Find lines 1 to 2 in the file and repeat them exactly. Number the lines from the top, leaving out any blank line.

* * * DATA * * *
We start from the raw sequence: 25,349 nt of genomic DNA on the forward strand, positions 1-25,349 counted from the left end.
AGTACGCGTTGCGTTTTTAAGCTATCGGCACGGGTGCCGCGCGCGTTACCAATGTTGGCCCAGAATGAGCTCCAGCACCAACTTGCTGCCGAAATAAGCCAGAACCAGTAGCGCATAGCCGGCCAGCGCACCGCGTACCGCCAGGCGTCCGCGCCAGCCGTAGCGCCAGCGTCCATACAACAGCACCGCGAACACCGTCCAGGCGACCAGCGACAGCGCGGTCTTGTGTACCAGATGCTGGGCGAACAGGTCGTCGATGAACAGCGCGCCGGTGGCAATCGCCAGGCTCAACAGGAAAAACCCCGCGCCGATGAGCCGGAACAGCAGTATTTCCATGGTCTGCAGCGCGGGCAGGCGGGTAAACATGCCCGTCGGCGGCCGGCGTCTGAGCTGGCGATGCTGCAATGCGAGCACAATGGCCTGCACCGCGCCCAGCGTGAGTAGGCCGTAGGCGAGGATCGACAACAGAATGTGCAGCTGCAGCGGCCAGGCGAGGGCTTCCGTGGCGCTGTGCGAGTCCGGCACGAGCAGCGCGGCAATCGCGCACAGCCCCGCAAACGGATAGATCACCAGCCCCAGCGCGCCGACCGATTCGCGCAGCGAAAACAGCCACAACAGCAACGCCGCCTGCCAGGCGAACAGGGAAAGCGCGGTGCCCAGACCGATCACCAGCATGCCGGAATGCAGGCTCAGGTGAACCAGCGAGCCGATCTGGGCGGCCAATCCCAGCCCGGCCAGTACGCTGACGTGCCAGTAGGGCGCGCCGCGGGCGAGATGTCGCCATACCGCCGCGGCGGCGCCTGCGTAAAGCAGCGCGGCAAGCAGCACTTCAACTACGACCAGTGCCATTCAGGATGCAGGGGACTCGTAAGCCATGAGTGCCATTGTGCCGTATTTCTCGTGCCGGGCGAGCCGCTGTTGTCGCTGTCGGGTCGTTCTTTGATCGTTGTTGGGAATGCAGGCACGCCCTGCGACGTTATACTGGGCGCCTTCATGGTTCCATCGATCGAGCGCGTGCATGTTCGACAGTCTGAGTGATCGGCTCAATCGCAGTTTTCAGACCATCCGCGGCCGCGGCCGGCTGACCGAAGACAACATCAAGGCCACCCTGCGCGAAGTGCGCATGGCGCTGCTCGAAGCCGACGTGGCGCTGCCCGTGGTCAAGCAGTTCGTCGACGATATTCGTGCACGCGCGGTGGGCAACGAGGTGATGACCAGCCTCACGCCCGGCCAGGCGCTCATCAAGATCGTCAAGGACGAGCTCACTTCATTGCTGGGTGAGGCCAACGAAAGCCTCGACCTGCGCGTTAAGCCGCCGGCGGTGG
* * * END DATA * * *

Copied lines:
We start from the raw sequence: 25,349 nt of genomic DNA on the forward strand, positions 1-25,349 counted from the left end.
AGTACGCGTTGCGTTTTTAAGCTATCGGCACGGGTGCCGCGCGCGTTACCAATGTTGGCCCAGAATGAGCTCCAGCACCAACTTGCTGCCGAAATAAGCCAGAACCAGTAGCGCATAGCCGGCCAGCGCACCGCGTACCGCCAGGCGTCCGCGCCAGCCGTAGCGCCAGCGTCCATACAACAGCACCGCGAACACCGTCCAGGCGACCAGCGACAGCGCGGTCTTGTGTACCAGATGCTGGGCGAACAGGTCGTCGATGAACAGCGCGCCGGTGGCAATCGCCAGGCTCAACAGGAAAAACCCCGCGCCGATGAGCCGGAACAGCAGTATTTCCATGGTCTGCAGCGCGGGCAGGCGGGTAAACATGCCCGTCGGCGGCCGGCGTCTGAGCTGGCGATGCTGCAATGCGAGCACAATGGCCTGCACCGCGCCCAGCGTGAGTAGGCCGTAGGCGAGGATCGACAACAGAATGTGCAGCTGCAGCGGCCAGGCGAGGGCTTCCGTGGCGCTGTGCGAGTCCGGCACGAGCAGCGCGGCAATCGCGCACAGCCCCGCAAACGGATAGATCACCAGCCCCAGCGCGCCGACCGATTCGCGCAGCGAAAACAGCCACAACAGCAACGCCGCCTGCCAGGCGAACAGGGAAAGCGCGGTGCCCAGACCGATCACCAGCATGCCGGAATGCAGGCTCAGGTGAACCAGCGAGCCGATCTGGGCGGCCAATCCCAGCCCGGCCAGTACGCTGACGTGCCAGTAGGGCGCGCCGCGGGCGAGATGTCGCCATACCGCCGCGGCGGCGCCTGCGTAAAGCAGCGCGGCAAGCAGCACTTCAACTACGACCAGTGCCATTCAGGATGCAGGGGACTCGTAAGCCATGAGTGCCATTGTGCCGTATTTCTCGTGCCGGGCGAGCCGCTGTTGTCGCTGTCGGGTCGTTCTTTGATCGTTGTTGGGAATGCAGGCACGCCCTGCGACGTTATACTGGGCGCCTTCATGGTTCCATCGATCGAGCGCGTGCATGTTCGACAGTCTGAGTGATCGGCTCAATCGCAGTTTTCAGACCATCCGCGGCCGCGGCCGGCTGACCGAAGACAACATCAAGGCCACCCTGCGCGAAGTGCGCATGGCGCTGCTCGAAGCCGACGTGGCGCTGCCCGTGGTCAAGCAGTTCGTCGACGATATTCGTGCACGCGCGGTGGGCAACGAGGTGATGACCAGCCTCACGCCCGGCCAGGCGCTCATCAAGATCGTCAAGGACGAGCTCACTTCATTGCTGGGTGAGGCCAACGAAAGCCTCGACCTGCGCGTTAAGCCGCCGGCGGTGG